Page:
If leadership was easy, more people would be great leaders. Leading is smooth sailing when things are going smoothly. The real question is: How do you fare under pressure?
I was flying from Hartford to Charlotte last week, on the first leg of a multi-day business trip. The flight was proceeding smoothly.
As our A320 approaches the runway to land, we’re just about put wheels down on the tarmac when the pilot quickly accelerates and takes off again in a very steep ascent.
This sudden climb felt like a roller coaster. I could hear comments all around:
- Oh, my god!
- Are we OK?!
- What’s going on?
- Why don’t they tell us anything?
We get nothing from the cockpit. Radio silence.
I get it. The pilots are busy. They have a job to do, which is safely land the plane.
We’re now aloft for another 15 minutes, making a giant circle over the greater Charlotte area. Finally, we make another pass at the runway and come in for a smooth landing.
A burst of applause ripples through the main cabin. Relief.
Still radio silence.
The seat belt bell dings, and we stand up to deplane. We’ve heard nothing from the cockpit. The man in front of me asks the flight attendant: What happened up there? Why’d we go back up?
Her response? Your guess is as good as mine. We don’t know anything. They haven’t told us anything.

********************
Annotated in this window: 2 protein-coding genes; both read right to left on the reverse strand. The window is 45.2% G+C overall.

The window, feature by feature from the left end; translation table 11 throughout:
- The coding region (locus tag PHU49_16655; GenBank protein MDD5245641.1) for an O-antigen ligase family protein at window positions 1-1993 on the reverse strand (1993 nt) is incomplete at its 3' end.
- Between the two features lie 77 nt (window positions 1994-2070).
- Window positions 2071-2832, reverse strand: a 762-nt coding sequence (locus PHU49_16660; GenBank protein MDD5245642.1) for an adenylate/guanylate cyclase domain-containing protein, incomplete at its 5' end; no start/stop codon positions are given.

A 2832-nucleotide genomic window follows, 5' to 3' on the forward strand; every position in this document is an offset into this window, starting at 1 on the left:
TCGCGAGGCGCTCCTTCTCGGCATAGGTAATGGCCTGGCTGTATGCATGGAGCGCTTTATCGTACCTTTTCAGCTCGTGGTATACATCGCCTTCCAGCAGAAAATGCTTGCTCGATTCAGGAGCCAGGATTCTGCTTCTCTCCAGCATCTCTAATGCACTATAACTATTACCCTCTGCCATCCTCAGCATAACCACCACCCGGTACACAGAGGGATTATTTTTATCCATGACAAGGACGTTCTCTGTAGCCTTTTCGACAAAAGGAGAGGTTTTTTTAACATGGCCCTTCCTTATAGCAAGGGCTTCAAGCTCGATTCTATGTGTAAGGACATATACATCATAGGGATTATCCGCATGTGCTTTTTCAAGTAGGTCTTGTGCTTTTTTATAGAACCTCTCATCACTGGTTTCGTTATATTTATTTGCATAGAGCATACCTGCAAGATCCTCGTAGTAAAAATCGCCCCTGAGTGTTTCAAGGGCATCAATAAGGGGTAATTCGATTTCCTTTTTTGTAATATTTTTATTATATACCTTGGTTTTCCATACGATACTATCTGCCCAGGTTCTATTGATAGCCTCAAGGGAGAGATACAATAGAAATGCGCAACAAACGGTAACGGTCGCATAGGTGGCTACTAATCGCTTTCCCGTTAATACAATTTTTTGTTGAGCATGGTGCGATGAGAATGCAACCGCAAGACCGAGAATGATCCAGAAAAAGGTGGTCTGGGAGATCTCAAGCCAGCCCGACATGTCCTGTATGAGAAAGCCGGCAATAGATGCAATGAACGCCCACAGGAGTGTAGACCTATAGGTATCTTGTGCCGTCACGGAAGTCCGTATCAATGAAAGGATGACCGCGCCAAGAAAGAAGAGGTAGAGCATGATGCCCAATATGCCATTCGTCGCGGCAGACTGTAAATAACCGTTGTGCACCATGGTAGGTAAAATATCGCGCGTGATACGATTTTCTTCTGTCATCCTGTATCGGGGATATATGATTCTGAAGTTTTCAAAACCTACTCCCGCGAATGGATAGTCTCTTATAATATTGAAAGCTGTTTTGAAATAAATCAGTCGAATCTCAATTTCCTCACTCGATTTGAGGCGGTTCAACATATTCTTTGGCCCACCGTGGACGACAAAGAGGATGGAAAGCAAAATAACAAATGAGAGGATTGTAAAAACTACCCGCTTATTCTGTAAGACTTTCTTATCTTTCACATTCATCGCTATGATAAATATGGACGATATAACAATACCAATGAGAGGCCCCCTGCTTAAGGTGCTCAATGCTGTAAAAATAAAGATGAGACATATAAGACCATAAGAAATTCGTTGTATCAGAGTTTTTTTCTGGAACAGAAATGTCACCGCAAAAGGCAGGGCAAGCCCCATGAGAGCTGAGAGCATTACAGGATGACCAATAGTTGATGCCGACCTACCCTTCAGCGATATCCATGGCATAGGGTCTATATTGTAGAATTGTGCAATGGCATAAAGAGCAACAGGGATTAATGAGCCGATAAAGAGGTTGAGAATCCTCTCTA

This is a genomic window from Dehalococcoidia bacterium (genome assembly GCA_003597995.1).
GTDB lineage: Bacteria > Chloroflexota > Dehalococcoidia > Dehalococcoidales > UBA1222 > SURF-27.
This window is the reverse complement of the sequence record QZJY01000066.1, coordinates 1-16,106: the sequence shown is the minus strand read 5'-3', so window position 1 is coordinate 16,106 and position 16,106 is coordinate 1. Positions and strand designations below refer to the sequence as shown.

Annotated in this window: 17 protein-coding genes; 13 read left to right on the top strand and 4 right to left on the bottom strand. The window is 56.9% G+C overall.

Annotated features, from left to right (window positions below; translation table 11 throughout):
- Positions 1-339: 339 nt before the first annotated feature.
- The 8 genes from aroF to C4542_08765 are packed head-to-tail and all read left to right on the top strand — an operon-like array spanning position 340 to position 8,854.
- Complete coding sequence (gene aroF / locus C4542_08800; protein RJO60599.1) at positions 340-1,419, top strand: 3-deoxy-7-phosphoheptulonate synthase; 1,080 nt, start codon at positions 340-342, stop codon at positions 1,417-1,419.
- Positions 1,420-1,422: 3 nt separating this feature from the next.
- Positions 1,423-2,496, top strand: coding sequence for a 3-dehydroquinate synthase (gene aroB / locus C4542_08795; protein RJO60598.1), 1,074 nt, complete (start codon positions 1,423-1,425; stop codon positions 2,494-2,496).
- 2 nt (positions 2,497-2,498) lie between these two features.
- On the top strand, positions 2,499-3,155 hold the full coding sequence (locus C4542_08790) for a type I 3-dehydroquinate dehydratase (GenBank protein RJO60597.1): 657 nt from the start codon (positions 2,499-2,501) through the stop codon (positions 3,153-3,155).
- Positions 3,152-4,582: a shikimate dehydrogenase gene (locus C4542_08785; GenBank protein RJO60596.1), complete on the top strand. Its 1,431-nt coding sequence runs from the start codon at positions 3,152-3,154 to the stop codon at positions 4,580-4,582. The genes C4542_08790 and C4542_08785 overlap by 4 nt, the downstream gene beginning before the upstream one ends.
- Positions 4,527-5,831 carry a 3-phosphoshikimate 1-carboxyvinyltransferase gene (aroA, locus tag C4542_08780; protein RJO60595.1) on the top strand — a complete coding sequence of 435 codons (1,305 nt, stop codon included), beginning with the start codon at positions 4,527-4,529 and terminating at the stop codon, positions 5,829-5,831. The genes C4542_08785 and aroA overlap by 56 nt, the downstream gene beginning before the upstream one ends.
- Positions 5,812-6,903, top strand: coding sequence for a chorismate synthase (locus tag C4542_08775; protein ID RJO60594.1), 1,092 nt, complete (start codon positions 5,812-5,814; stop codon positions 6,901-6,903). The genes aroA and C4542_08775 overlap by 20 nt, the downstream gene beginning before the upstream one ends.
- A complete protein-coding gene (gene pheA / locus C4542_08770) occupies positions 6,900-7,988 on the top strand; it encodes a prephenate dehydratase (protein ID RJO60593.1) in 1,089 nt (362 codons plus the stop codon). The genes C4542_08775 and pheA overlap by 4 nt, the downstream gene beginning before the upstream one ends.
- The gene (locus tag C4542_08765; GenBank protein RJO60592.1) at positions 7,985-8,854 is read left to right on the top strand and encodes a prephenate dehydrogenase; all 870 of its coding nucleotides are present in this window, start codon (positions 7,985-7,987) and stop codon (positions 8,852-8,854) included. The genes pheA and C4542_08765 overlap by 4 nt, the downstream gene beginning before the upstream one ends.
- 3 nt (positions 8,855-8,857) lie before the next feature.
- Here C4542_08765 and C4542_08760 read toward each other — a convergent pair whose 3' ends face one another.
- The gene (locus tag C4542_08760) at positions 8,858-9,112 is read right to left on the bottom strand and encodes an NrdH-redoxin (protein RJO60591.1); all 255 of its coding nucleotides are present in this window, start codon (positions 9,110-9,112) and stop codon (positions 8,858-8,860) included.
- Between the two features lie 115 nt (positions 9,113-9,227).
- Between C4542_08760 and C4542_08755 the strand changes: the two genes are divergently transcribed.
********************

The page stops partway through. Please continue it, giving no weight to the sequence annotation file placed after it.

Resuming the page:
In the absence of any information, the mood around me turned sour. We deplaned in an anxious shroud of mystery.
Leaders lead people: people who want to make meaning of events, and make sense of the world.
Stuff happens: it’s how you deal with the stuff that sets you apart.
That entire flight knew that touchdown did not go according to plan. It was the elephant in the room. The flight leaders had the chance to name it, and call it out. Even if they couldn’t share all the details with us, they could at least acknowledge the reality of our experience. Instead, the pilots chose to “ignore” the whole incident. The way an ostrich would put their head in the sand.
Whether your the leader of a plane, or the leader of a team, it takes courage to name the elephant in the room. It means letting go of the all-perfect persona that’s got it all figured out. But when you name it, then you can deal with it. And the paradox is that when you’re genuine and straightforward (warts and all) people will trust you more because of it.
All that “ostrich-style” leadership does is postpone the inevitable. It tries to put a tiny band-aid on the symptom of a deeper malady.
What examples of elephant and ostrich leadership have you seen? Join the conversation by leaving a comment below.